In the opening scene, an unidentified assailant fights and then kills the Comedian as the song "Unforgettable" by Nat King Cole plays in the background. The identity of the assailant can be figured out from the song choice; in the comic and in the film, the song is used in a television commercial for the perfume Nostalgia, which is produced by Veidt Corporation! It might not be Fridge Brilliance so much as merely an observation and interesting connection, though.
Are you sure the music isn't diegetic? It could be simply that a commercial for Nostalgia was playing on the Comedian's TV during the fight. Granted, given the style of the movie (and the book), it'd still count as half a clue.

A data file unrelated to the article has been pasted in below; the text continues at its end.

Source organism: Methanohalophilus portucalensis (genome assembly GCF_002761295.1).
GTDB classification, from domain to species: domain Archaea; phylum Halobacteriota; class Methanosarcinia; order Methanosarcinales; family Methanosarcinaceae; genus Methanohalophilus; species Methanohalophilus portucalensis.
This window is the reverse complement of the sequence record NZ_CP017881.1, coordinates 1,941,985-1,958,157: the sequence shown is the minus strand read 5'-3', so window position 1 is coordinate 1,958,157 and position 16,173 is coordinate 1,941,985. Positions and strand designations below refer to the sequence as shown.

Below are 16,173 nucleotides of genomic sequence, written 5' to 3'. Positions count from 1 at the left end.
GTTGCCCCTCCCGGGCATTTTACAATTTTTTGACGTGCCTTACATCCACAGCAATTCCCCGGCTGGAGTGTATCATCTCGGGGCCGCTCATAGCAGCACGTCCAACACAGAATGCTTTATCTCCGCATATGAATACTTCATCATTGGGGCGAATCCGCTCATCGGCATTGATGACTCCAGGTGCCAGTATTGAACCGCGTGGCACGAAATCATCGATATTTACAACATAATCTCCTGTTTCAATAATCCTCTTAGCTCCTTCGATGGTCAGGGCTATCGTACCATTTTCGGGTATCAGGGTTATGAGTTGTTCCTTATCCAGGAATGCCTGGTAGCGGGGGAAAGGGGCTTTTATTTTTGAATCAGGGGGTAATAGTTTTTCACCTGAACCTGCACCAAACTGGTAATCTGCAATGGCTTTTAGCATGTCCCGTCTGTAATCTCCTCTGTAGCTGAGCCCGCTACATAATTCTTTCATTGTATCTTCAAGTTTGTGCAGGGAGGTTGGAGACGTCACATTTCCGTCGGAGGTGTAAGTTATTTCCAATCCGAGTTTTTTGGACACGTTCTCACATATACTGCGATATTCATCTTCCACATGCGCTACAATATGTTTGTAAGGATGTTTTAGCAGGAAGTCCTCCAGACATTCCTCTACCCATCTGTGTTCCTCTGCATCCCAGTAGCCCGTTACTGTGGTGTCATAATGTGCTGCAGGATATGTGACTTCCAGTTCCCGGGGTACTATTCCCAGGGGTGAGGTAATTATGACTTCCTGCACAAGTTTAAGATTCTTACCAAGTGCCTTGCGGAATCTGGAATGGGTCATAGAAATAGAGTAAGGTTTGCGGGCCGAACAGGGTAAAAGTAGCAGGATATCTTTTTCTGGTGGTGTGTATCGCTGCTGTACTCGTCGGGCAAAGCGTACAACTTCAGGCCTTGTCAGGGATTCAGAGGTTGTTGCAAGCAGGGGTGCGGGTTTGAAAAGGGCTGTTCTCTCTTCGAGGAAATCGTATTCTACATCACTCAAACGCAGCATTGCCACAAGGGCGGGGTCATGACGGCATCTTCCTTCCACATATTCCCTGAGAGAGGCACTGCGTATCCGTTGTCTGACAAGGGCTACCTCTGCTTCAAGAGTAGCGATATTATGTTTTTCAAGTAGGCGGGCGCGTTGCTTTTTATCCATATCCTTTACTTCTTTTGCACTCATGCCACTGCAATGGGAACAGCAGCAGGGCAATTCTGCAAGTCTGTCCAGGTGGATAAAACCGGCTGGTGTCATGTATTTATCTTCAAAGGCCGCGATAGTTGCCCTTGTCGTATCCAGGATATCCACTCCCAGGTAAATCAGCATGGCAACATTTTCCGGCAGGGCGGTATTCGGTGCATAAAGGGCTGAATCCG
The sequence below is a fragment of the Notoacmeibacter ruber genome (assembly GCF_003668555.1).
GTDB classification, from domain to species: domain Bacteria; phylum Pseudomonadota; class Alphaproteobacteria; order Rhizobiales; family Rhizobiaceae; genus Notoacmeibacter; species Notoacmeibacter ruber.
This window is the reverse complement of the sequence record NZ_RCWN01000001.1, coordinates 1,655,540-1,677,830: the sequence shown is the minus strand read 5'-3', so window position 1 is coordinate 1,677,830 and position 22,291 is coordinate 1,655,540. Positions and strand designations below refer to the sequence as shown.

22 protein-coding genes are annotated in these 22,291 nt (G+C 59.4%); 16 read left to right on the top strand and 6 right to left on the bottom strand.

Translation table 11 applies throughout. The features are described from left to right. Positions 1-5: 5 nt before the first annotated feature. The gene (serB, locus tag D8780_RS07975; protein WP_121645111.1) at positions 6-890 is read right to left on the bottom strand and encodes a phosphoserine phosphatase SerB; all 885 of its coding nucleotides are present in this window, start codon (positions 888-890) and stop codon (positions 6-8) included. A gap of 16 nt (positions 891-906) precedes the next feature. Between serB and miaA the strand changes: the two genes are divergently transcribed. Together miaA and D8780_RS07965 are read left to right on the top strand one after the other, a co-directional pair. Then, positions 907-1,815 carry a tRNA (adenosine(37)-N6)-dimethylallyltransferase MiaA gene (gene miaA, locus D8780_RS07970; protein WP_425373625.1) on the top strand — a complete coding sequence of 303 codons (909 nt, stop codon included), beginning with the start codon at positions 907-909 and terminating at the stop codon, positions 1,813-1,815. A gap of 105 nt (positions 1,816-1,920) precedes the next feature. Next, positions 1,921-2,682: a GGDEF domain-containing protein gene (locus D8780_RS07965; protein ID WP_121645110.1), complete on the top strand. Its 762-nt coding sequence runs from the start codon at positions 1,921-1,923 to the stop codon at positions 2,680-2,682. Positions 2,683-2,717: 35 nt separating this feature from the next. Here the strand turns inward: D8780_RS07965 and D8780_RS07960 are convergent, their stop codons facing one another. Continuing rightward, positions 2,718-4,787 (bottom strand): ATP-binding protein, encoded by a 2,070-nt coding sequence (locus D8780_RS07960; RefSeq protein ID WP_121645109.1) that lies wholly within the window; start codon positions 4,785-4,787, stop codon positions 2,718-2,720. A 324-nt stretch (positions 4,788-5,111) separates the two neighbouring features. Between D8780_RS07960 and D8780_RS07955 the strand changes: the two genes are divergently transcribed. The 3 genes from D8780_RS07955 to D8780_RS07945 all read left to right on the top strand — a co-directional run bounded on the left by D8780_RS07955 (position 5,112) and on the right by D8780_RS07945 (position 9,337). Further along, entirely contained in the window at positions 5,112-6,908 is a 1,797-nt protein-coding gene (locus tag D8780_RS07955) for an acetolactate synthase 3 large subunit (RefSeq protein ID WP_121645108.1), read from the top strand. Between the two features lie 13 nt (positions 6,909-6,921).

In the opening montage, Neil Armstrong is shown to say "Good luck, Mr. Gorsky." There's an urban legend in which Armstrong said that shortly after climbing down from the LEM; the story goes that he overheard an argument between his boyhood neighbors, the Gorskys, in which Mrs. Gorsky responded to her husband's request for fellatio with "Oral sex? Oral sex you want? You'll get oral sex when the kid next door walks on the moon!" Since Watchmen is set in an Alternate Time Line, it's plausible that what in our world is mere urban legend might in that world have actually occurred.